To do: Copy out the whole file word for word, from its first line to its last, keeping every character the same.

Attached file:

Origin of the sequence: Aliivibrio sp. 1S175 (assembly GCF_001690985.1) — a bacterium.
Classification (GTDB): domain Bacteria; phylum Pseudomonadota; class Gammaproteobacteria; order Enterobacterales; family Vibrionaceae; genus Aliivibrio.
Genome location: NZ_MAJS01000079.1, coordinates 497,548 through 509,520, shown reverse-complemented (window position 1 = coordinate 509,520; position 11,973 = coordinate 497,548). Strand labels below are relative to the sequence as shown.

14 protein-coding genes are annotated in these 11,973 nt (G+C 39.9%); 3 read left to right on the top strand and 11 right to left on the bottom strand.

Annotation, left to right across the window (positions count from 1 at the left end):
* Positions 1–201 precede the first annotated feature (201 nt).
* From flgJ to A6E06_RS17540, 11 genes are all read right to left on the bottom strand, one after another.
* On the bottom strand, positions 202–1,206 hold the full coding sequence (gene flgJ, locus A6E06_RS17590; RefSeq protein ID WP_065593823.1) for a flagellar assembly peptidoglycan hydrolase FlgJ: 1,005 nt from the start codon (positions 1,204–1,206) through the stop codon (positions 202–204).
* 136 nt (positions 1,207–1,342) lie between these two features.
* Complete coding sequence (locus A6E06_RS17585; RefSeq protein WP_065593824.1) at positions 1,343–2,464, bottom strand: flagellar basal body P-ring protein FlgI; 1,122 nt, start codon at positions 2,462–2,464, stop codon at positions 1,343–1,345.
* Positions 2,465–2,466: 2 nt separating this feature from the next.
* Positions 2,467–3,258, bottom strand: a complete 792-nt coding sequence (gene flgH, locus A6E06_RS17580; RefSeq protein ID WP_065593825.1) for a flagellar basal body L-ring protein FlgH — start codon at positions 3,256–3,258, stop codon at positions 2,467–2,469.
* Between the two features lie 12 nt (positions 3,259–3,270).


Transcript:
Origin of the sequence: Aliivibrio sp. 1S175 (assembly GCF_001690985.1) — a bacterium.
Classification (GTDB): domain Bacteria; phylum Pseudomonadota; class Gammaproteobacteria; order Enterobacterales; family Vibrionaceae; genus Aliivibrio.
Genome location: NZ_MAJS01000079.1, coordinates 497,548 through 509,520, shown reverse-complemented (window position 1 = coordinate 509,520; position 11,973 = coordinate 497,548). Strand labels below are relative to the sequence as shown.

14 protein-coding genes are annotated in these 11,973 nt (G+C 39.9%); 3 read left to right on the top strand and 11 right to left on the bottom strand.

Annotation, left to right across the window (positions count from 1 at the left end):
* Positions 1–201 precede the first annotated feature (201 nt).
* From flgJ to A6E06_RS17540, 11 genes are all read right to left on the bottom strand, one after another.
* On the bottom strand, positions 202–1,206 hold the full coding sequence (gene flgJ, locus A6E06_RS17590; RefSeq protein ID WP_065593823.1) for a flagellar assembly peptidoglycan hydrolase FlgJ: 1,005 nt from the start codon (positions 1,204–1,206) through the stop codon (positions 202–204).
* 136 nt (positions 1,207–1,342) lie between these two features.
* Complete coding sequence (locus A6E06_RS17585; RefSeq protein WP_065593824.1) at positions 1,343–2,464, bottom strand: flagellar basal body P-ring protein FlgI; 1,122 nt, start codon at positions 2,462–2,464, stop codon at positions 1,343–1,345.
* Positions 2,465–2,466: 2 nt separating this feature from the next.
* Positions 2,467–3,258, bottom strand: a complete 792-nt coding sequence (gene flgH, locus A6E06_RS17580; RefSeq protein ID WP_065593825.1) for a flagellar basal body L-ring protein FlgH — start codon at positions 3,256–3,258, stop codon at positions 2,467–2,469.
* Between the two features lie 12 nt (positions 3,259–3,270).